Do Fourth Amendment rights against unreasonable searches and seizures apply at the border? Or is the border zone of airports and other ports of entry a kind of legal no-man’s land?
These questions arise from two growing trends at the border.
One is the announced rollout of facial recognition technology and other biometric surveillance by Customs and Border Patrol of every non-citizen who arrives at a U.S. airport – a practice the Transportation Security Administration is experimenting with for U.S. citizens. The other is the existing practice of accessing the contents of returning citizens’ cellphones, laptops and other electronic devices.
Your Passcode, Please
Regarding the latter trend, Americans are learning that our personal information is not protected by the Fourth Amendment at the border. In 2017, Sidd Bikkannavar, an employee of NASA’s Jet Propulsion Laboratory, was returning to George W. Bush Intercontinental Airport in Houston when he was detained by Customs and Border Patrol agents. He was told he could not leave until he gave CBP agents his access PIN to his phone.
Bikkannavar was deeply concerned because the phone in his possession belonged to NASA – a claim validated by a JPL barcode on the back. The device contained information that JPL was adamant not be copied or shared. CBP insists that it cannot compel someone to unlock their phone, but many like Bikkannavar report that the alternative is to live in the airport.
Such searches can be done with a surface examination of the contents – such as an eyeball scan of the files on a computer’s desktop screen. They can also be “forensic” examinations, in which a thumbdrive is plugged into device in order to perform a deep scan of its contents.
In an ACLU petition with the Electronic Frontier Foundation, now before the U.S. Supreme Court (Merchant v. Mayorkas), 11 U.S. citizens are suing over having their electronic devices examined at the border without a warrant or reasonable suspicion. Plaintiffs include a military veteran, journalists, an artist and a business owner, as well as Sidd Bikkannavar. Several of them are Muslims and people of color.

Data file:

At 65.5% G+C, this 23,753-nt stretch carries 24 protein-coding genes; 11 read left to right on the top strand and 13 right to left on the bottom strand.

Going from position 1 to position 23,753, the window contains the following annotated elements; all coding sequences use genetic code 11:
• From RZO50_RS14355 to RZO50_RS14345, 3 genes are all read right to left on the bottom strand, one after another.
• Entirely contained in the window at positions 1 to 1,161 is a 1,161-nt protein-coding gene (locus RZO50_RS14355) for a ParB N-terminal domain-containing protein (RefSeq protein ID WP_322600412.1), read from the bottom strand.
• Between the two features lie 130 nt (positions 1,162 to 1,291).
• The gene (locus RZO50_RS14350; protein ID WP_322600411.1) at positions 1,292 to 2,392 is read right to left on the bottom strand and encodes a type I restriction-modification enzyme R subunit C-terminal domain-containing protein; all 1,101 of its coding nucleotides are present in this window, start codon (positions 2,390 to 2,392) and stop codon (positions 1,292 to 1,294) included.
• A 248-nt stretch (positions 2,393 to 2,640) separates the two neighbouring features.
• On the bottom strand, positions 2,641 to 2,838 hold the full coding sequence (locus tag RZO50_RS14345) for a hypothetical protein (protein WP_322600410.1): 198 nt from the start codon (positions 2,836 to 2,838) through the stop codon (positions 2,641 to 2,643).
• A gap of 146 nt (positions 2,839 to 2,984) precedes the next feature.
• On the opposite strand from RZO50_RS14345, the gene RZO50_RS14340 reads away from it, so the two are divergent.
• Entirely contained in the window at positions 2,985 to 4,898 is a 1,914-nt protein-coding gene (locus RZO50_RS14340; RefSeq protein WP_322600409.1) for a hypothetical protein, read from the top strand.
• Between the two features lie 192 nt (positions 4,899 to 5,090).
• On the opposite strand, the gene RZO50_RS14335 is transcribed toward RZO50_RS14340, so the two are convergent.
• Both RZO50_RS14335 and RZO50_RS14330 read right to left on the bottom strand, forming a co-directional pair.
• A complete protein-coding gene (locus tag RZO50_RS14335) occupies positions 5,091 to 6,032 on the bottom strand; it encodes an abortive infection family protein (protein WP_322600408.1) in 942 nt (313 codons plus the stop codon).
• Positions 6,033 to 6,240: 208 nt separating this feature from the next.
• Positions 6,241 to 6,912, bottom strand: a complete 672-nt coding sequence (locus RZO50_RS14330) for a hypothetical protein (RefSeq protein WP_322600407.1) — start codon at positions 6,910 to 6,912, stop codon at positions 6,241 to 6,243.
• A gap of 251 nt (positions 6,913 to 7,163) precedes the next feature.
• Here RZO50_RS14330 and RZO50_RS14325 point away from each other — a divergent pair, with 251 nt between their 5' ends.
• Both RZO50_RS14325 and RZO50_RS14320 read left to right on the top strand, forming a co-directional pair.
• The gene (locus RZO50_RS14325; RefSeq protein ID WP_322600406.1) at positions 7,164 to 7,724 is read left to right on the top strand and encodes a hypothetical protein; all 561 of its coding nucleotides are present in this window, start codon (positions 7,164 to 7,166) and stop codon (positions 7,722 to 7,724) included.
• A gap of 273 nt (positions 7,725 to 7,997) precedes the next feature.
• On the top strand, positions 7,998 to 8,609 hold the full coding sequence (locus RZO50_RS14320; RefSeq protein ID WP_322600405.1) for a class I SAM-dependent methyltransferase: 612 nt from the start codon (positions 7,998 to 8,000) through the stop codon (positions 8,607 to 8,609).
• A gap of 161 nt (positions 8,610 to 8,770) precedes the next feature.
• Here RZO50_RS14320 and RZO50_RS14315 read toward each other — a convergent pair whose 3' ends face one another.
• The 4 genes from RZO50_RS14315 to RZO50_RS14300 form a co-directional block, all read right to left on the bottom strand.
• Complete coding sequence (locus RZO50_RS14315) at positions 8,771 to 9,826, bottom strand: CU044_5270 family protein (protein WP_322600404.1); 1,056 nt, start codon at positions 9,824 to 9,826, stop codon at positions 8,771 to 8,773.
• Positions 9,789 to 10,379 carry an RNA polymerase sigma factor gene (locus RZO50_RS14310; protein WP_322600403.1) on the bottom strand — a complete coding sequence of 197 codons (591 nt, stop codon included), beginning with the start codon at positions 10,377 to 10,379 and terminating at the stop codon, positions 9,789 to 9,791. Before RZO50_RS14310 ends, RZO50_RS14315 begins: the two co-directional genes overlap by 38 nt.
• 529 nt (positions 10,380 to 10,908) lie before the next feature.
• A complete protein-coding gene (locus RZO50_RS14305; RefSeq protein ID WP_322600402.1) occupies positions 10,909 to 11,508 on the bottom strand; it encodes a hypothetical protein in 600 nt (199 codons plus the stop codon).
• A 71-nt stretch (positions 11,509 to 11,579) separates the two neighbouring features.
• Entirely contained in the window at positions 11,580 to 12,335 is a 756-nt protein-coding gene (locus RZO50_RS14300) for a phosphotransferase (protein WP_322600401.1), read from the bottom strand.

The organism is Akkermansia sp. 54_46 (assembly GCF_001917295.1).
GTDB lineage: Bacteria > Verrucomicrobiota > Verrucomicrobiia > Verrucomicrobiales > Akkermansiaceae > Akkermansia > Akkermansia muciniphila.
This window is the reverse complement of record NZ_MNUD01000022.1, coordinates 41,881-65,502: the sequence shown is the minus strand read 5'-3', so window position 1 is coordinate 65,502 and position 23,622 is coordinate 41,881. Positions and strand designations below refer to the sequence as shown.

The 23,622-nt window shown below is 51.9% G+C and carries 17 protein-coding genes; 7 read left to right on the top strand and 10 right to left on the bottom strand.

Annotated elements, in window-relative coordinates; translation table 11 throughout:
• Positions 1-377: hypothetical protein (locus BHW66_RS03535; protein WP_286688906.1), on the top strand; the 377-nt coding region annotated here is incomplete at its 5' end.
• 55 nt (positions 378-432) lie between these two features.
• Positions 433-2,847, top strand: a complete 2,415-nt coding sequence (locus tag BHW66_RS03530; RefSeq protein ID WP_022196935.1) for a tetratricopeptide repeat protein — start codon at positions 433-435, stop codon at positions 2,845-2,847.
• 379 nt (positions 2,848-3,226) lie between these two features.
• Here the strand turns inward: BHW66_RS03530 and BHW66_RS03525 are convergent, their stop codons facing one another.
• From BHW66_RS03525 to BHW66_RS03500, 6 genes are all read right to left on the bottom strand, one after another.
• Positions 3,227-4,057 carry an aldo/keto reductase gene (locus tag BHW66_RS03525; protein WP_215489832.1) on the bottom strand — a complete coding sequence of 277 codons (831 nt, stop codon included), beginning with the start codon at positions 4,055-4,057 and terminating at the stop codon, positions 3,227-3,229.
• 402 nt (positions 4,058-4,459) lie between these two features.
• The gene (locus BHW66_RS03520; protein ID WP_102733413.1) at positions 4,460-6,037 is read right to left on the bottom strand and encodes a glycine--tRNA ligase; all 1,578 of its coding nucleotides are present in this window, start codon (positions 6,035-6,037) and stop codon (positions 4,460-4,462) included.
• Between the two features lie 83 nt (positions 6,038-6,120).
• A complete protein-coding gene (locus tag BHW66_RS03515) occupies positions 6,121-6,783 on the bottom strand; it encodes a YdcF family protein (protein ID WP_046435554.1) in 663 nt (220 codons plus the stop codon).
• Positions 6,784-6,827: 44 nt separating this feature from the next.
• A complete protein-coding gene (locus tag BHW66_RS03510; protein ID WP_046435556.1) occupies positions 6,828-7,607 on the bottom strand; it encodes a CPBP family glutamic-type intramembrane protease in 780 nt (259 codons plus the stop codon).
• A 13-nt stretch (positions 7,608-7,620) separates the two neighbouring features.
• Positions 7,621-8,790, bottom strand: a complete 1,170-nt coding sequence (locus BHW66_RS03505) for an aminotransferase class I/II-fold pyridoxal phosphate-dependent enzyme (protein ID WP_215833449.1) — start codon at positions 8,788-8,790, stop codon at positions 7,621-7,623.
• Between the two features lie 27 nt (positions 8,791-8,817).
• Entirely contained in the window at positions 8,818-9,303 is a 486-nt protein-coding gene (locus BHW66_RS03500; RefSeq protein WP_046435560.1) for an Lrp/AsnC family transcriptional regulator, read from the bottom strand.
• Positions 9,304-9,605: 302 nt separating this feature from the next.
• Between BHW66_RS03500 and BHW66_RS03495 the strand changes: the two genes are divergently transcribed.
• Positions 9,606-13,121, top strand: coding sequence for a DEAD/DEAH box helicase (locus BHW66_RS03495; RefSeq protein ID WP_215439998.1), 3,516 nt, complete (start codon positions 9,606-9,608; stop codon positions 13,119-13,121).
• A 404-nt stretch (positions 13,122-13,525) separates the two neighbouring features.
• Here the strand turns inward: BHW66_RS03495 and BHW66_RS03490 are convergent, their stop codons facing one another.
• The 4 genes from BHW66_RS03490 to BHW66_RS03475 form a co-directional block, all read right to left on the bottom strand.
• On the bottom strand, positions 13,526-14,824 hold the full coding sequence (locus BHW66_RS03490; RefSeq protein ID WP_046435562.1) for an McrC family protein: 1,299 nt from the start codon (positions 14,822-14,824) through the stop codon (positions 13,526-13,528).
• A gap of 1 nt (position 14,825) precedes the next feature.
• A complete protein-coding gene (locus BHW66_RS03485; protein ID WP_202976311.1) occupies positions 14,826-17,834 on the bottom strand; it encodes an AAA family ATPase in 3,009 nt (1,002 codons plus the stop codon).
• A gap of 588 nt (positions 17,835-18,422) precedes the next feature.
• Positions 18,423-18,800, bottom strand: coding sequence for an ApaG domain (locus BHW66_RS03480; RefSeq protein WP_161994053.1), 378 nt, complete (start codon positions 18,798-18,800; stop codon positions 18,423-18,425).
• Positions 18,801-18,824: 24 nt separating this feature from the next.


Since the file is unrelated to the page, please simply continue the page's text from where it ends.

In an earlier version of this case, a federal district court had ruled that a reasonable suspicion was needed to manually or forensically examine a device. The U.S. Court of Appeals for the First Circuit overturned that ruling. But lower courts have held that forensic searches of electronic devices require reasonable suspicion of a crime.
Will the Supreme Court resolve these contradictions?
Your Face on File
CBP is also proposing to collect and store facial surveillance of non-citizens at every point of entry into the United States. TSA is conducting tests with volunteers for this technology at Washington’s Reagan National Airport, including U.S. citizens.
The stated intent is to shorten lines. Despite this technology’s convenience, however, facial recognition has the sinister aspect of subjecting people to continuing surveillance. Targets can be tracked by hidden security cameras or covertly operated cellphones without their knowledge, much less permission. ACLU writes: “Once government acquires a person’s faceprint, it creates a risk of a unique and unprecedented form of persistent surveillance, one that allows the government to identify and track people without their knowledge.”
Given the high false-positive rate of facial recognition technology for people of color – witness the ordeal of Robert Williams of Detroit, who was arrested after a false positive – and the fact that DHS plans to hold individual’s facial data for 75 years, it is easy see how this technology could lead to abuses. It is also easy to imagine how TSA’s experiment could lead to the use of this technology to surveil U.S. citizens and create a database of American faces.
All of these issues point to the need for clarity: Does the Fourth Amendment apply at the border or not? The U.S. Supreme Court has ruled that “the Fourth Amendment’s balance of reasonableness is qualitatively different at the international border than in the interior.”
But different how?
The arrival of powerful and intrusive technology should persuade the Supreme Court to at least consider where to draw the lines.
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